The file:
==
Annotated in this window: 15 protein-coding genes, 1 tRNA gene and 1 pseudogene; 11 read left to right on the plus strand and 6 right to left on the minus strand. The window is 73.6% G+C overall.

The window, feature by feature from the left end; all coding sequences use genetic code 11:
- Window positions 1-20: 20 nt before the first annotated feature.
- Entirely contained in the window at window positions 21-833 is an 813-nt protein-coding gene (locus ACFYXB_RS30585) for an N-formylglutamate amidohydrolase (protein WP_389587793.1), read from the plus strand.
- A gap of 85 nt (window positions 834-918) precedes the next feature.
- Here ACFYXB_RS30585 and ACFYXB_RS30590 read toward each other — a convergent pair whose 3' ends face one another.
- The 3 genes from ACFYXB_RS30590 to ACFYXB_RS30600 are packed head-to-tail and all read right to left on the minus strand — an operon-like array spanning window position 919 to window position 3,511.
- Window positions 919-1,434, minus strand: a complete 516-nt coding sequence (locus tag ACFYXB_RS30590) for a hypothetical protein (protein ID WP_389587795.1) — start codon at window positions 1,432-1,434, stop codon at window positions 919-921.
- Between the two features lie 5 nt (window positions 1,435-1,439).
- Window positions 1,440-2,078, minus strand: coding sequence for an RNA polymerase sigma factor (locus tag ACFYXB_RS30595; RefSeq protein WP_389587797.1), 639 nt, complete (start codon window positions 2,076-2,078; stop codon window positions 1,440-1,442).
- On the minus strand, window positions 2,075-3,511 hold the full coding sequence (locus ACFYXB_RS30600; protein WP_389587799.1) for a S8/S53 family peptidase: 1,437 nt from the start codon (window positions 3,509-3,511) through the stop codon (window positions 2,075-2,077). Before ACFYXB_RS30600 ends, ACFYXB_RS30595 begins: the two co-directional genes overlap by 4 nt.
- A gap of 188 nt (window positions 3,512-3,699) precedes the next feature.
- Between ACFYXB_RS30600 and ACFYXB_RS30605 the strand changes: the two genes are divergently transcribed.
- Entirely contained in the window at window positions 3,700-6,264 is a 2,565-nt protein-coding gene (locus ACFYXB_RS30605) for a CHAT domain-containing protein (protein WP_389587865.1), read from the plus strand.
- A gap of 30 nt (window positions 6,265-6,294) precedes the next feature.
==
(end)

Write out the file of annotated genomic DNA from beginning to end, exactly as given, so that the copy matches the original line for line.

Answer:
Annotated in this window: 15 protein-coding genes, 1 tRNA gene and 1 pseudogene; 11 read left to right on the plus strand and 6 right to left on the minus strand. The window is 73.6% G+C overall.

The window, feature by feature from the left end; all coding sequences use genetic code 11:
- Window positions 1-20: 20 nt before the first annotated feature.
- Entirely contained in the window at window positions 21-833 is an 813-nt protein-coding gene (locus ACFYXB_RS30585) for an N-formylglutamate amidohydrolase (protein WP_389587793.1), read from the plus strand.
- A gap of 85 nt (window positions 834-918) precedes the next feature.
- Here ACFYXB_RS30585 and ACFYXB_RS30590 read toward each other — a convergent pair whose 3' ends face one another.
- The 3 genes from ACFYXB_RS30590 to ACFYXB_RS30600 are packed head-to-tail and all read right to left on the minus strand — an operon-like array spanning window position 919 to window position 3,511.
- Window positions 919-1,434, minus strand: a complete 516-nt coding sequence (locus tag ACFYXB_RS30590) for a hypothetical protein (protein ID WP_389587795.1) — start codon at window positions 1,432-1,434, stop codon at window positions 919-921.
- Between the two features lie 5 nt (window positions 1,435-1,439).
- Window positions 1,440-2,078, minus strand: coding sequence for an RNA polymerase sigma factor (locus tag ACFYXB_RS30595; RefSeq protein WP_389587797.1), 639 nt, complete (start codon window positions 2,076-2,078; stop codon window positions 1,440-1,442).
- On the minus strand, window positions 2,075-3,511 hold the full coding sequence (locus ACFYXB_RS30600; protein WP_389587799.1) for a S8/S53 family peptidase: 1,437 nt from the start codon (window positions 3,509-3,511) through the stop codon (window positions 2,075-2,077). Before ACFYXB_RS30600 ends, ACFYXB_RS30595 begins: the two co-directional genes overlap by 4 nt.
- A gap of 188 nt (window positions 3,512-3,699) precedes the next feature.
- Between ACFYXB_RS30600 and ACFYXB_RS30605 the strand changes: the two genes are divergently transcribed.
- Entirely contained in the window at window positions 3,700-6,264 is a 2,565-nt protein-coding gene (locus ACFYXB_RS30605) for a CHAT domain-containing protein (protein WP_389587865.1), read from the plus strand.
- A gap of 30 nt (window positions 6,265-6,294) precedes the next feature.